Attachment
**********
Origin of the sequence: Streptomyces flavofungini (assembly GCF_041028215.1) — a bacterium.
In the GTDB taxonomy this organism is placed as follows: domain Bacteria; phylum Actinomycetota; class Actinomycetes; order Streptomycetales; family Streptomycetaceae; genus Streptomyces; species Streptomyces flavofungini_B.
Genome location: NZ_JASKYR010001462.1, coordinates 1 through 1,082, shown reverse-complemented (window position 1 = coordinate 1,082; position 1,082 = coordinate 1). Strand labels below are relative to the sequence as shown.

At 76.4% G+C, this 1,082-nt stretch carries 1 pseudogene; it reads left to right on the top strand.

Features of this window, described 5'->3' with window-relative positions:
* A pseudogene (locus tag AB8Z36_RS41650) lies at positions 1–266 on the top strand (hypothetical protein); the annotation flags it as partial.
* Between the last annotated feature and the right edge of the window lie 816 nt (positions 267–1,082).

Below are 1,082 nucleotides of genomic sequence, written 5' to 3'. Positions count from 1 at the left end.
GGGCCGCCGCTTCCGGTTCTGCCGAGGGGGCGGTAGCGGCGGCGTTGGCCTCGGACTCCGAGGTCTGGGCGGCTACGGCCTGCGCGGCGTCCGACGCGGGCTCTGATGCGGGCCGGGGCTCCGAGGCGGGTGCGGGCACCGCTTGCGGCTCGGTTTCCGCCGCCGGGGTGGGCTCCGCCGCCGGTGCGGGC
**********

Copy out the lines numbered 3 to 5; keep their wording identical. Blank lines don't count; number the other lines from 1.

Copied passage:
Genome location: NZ_JASKYR010001462.1, coordinates 1 through 1,082, shown reverse-complemented (window position 1 = coordinate 1,082; position 1,082 = coordinate 1). Strand labels below are relative to the sequence as shown.

At 76.4% G+C, this 1,082-nt stretch carries 1 pseudogene; it reads left to right on the top strand.

Features of this window, described 5'->3' with window-relative positions: